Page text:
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An introduction to MVS, IBM Mainframe and z/OS

By | May 3, 2023

Written by Sam Golob, leader and manager of CBT Tape

Throughout this article, I am trying to “Keep it Simple”. 

I am assuming a general knowledge of computing concepts, and I trust that you’ll all be able to follow this narrative easily.  You should know what a “file” is (a collection of data in one place, with a “filename” attached to the data). And you should know what computer programs are, and that they manipulate data.  Easy.

IBM has a tendency to call a “file” by the term of “dataset.”

This article is an introduction to the concepts of the IBM mainframe, as it has been implemented in the IBM z/OS Operating System. This article is intended for people who “know computing” in some way, but they are not familiar with z/OS.  We will try (in a short space) to get people familiar with z/OS.

Think of z/OS in the way you think of operating systems that you are already familiar with such as Windows, Linux, or MacOS. An operating system is a software program that manages computer hardware and software resources and provides common services for computer programs to run.

We have to start with a statement:  The IBM z/OS operating system is the latest in a series of names, for the “IBM MVS Operating System”. “MVS” stands for “Multiple Virtual Storage”.  This (roughly) means that the system can do many “jobs” at one time, and each one of them appears to execute inside its own “personal” region of computer storage.

IBM has called the MVS operating system by different names, to show differences in “MVS development stages”.  For instance, the name z/OS connotes “64-bit operating system”.  Its previous name, OS/390, was “a new way of bundling components together without charging separately for them”.  The next-previous name (MVS/ESA) was a 31-bit operating system with some supercharging.  The previous name to that, MVS/XA, (MVS Extended Architecture) was the first 31-bit operating system for MVS. And previously, “MVS”, or “MVS/SP”, was a 24-bit operating system.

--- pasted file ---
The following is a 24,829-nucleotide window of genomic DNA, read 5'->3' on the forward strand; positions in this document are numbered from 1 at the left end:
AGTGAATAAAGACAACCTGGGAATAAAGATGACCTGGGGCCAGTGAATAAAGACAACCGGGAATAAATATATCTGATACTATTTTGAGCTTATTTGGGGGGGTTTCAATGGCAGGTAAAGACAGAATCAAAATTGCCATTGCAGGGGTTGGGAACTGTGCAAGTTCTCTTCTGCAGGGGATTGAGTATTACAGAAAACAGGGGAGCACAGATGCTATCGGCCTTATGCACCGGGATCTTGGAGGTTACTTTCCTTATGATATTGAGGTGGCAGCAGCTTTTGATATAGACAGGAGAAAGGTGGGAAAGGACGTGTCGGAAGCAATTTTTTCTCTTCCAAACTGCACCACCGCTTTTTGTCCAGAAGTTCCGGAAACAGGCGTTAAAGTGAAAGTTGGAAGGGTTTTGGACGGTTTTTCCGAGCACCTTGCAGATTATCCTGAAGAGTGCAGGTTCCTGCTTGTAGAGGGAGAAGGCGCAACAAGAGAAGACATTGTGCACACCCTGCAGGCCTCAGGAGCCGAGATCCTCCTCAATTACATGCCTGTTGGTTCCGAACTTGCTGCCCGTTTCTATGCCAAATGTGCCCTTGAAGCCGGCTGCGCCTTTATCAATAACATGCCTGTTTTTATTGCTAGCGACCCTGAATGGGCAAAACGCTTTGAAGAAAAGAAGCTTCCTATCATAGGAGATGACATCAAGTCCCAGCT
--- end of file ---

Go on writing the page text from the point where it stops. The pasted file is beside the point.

That’s as far back as we need to go, for now.

But they all mean essentially the same operating system, with the same general structure, only with some enhancements.

The general idea of “understanding MVS” is to know about its components, and how they hang together.  But more simply, it’s more important to know something about how work goes into the system, and how the results of the work come out of the system.

Now to get to the nitty-gritty of what “MVS” is all about.


z/OS is the operating system for the IBM z Series computers. These machines, with huge computing power, are used to run large businesses.  They do so, by holding all the data that is needed by the business, and manipulating it so that all the transactions of a huge corporation or government entity are carried out and managed (hopefully) perfectly.  This requires much design.

But on an elementary level, what are the components needed here?

First there is data.  Data is kept in “files” or “databases”. IBM calls “files” by the term of “datasets”, so you have to get used to that term.  Say “datasets” instead of saying “files”.

Then there are the PROGRAMS run by the computer, to manipulate the data, so that the business personnel are informed of what they need, and the managers get the information they need to manage and run the business.  When customers do business with the corporation, their orders and transaction requests must be entered properly and recorded in the data.  When items are delivered, the data must accurately reflect exactly what happened.